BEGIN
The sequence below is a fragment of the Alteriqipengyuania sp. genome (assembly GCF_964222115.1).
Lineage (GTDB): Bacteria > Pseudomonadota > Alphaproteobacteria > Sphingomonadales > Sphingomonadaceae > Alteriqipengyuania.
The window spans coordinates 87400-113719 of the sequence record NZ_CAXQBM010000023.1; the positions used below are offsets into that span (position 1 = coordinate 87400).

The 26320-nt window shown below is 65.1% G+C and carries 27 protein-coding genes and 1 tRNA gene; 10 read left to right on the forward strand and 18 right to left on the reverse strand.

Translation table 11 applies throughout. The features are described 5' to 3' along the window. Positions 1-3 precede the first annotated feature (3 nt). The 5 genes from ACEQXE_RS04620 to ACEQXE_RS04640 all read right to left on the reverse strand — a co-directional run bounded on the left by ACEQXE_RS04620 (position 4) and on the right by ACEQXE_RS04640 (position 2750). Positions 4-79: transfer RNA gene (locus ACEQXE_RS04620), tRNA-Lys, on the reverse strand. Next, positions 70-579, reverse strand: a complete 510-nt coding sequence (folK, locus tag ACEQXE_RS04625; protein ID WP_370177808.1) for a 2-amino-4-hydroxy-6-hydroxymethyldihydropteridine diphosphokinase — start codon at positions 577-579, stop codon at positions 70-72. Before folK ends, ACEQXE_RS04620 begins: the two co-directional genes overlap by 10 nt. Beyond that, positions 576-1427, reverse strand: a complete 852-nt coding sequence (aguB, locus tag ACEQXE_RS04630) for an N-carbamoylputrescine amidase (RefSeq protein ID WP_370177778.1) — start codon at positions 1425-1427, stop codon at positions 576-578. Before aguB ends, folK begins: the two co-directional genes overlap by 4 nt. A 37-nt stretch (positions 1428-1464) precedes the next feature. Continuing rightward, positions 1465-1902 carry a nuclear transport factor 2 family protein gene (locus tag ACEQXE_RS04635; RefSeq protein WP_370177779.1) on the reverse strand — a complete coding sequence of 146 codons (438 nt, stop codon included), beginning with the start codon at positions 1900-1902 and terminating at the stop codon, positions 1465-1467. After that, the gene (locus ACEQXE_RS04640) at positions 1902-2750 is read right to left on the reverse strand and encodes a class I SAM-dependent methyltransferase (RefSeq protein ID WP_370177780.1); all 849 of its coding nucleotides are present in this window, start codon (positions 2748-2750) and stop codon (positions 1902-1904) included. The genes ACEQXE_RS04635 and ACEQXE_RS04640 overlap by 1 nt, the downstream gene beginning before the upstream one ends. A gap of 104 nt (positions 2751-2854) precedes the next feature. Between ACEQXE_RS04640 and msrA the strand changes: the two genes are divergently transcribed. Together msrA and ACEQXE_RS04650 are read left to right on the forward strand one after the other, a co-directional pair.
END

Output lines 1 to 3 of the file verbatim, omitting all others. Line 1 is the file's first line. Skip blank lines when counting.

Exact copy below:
The sequence below is a fragment of the Alteriqipengyuania sp. genome (assembly GCF_964222115.1).
Lineage (GTDB): Bacteria > Pseudomonadota > Alphaproteobacteria > Sphingomonadales > Sphingomonadaceae > Alteriqipengyuania.
The window spans coordinates 87400-113719 of the sequence record NZ_CAXQBM010000023.1; the positions used below are offsets into that span (position 1 = coordinate 87400).